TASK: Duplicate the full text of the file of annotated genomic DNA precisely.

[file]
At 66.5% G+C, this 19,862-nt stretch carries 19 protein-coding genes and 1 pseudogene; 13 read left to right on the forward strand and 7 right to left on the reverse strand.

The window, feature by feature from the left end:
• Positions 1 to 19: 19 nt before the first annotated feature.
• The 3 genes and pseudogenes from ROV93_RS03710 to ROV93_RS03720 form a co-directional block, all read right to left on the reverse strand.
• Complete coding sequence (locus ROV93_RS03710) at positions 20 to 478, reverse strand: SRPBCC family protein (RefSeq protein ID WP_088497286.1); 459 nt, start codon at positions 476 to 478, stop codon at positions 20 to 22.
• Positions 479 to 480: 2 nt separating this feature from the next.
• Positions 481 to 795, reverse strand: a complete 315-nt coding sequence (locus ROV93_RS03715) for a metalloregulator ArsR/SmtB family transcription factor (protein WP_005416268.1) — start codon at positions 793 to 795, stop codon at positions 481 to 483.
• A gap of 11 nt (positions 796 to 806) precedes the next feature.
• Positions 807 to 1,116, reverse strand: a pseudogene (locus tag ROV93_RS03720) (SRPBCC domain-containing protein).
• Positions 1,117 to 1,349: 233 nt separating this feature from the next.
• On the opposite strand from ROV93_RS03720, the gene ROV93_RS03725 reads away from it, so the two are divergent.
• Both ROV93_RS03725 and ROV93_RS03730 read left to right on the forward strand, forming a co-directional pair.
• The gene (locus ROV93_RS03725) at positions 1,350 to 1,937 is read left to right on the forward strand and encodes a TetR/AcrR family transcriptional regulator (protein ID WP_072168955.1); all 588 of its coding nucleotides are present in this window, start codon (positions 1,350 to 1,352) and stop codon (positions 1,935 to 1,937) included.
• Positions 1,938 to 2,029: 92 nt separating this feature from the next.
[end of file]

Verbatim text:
At 66.5% G+C, this 19,862-nt stretch carries 19 protein-coding genes and 1 pseudogene; 13 read left to right on the forward strand and 7 right to left on the reverse strand.

The window, feature by feature from the left end:
• Positions 1 to 19: 19 nt before the first annotated feature.
• The 3 genes and pseudogenes from ROV93_RS03710 to ROV93_RS03720 form a co-directional block, all read right to left on the reverse strand.
• Complete coding sequence (locus ROV93_RS03710) at positions 20 to 478, reverse strand: SRPBCC family protein (RefSeq protein ID WP_088497286.1); 459 nt, start codon at positions 476 to 478, stop codon at positions 20 to 22.
• Positions 479 to 480: 2 nt separating this feature from the next.
• Positions 481 to 795, reverse strand: a complete 315-nt coding sequence (locus ROV93_RS03715) for a metalloregulator ArsR/SmtB family transcription factor (protein WP_005416268.1) — start codon at positions 793 to 795, stop codon at positions 481 to 483.
• A gap of 11 nt (positions 796 to 806) precedes the next feature.
• Positions 807 to 1,116, reverse strand: a pseudogene (locus tag ROV93_RS03720) (SRPBCC domain-containing protein).
• Positions 1,117 to 1,349: 233 nt separating this feature from the next.
• On the opposite strand from ROV93_RS03720, the gene ROV93_RS03725 reads away from it, so the two are divergent.
• Both ROV93_RS03725 and ROV93_RS03730 read left to right on the forward strand, forming a co-directional pair.
• The gene (locus ROV93_RS03725) at positions 1,350 to 1,937 is read left to right on the forward strand and encodes a TetR/AcrR family transcriptional regulator (protein ID WP_072168955.1); all 588 of its coding nucleotides are present in this window, start codon (positions 1,350 to 1,352) and stop codon (positions 1,935 to 1,937) included.
• Positions 1,938 to 2,029: 92 nt separating this feature from the next.